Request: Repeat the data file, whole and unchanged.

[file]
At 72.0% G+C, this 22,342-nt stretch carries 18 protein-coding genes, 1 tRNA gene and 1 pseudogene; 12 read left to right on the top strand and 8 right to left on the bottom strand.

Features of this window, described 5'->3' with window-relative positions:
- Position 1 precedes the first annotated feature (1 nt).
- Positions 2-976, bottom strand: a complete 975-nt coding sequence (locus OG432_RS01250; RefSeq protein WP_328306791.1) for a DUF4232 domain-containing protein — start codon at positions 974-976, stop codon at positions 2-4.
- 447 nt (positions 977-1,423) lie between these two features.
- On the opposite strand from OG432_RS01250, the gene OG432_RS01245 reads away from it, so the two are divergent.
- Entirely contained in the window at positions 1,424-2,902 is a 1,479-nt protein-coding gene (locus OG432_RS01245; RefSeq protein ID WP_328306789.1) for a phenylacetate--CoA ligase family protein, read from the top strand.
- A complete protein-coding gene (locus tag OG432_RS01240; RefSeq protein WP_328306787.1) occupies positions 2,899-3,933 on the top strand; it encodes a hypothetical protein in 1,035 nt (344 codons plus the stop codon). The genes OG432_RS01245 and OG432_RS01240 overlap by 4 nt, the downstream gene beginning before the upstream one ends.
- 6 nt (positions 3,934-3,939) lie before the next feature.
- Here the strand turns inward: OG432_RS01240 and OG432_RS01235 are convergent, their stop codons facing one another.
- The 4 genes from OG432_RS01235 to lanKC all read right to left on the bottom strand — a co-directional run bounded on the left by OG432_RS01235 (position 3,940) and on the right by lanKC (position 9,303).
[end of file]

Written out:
At 72.0% G+C, this 22,342-nt stretch carries 18 protein-coding genes, 1 tRNA gene and 1 pseudogene; 12 read left to right on the top strand and 8 right to left on the bottom strand.

Features of this window, described 5'->3' with window-relative positions:
- Position 1 precedes the first annotated feature (1 nt).
- Positions 2-976, bottom strand: a complete 975-nt coding sequence (locus OG432_RS01250; RefSeq protein WP_328306791.1) for a DUF4232 domain-containing protein — start codon at positions 974-976, stop codon at positions 2-4.
- 447 nt (positions 977-1,423) lie between these two features.
- On the opposite strand from OG432_RS01250, the gene OG432_RS01245 reads away from it, so the two are divergent.
- Entirely contained in the window at positions 1,424-2,902 is a 1,479-nt protein-coding gene (locus OG432_RS01245; RefSeq protein ID WP_328306789.1) for a phenylacetate--CoA ligase family protein, read from the top strand.
- A complete protein-coding gene (locus tag OG432_RS01240; RefSeq protein WP_328306787.1) occupies positions 2,899-3,933 on the top strand; it encodes a hypothetical protein in 1,035 nt (344 codons plus the stop codon). The genes OG432_RS01245 and OG432_RS01240 overlap by 4 nt, the downstream gene beginning before the upstream one ends.
- 6 nt (positions 3,934-3,939) lie before the next feature.
- Here the strand turns inward: OG432_RS01240 and OG432_RS01235 are convergent, their stop codons facing one another.
- The 4 genes from OG432_RS01235 to lanKC all read right to left on the bottom strand — a co-directional run bounded on the left by OG432_RS01235 (position 3,940) and on the right by lanKC (position 9,303).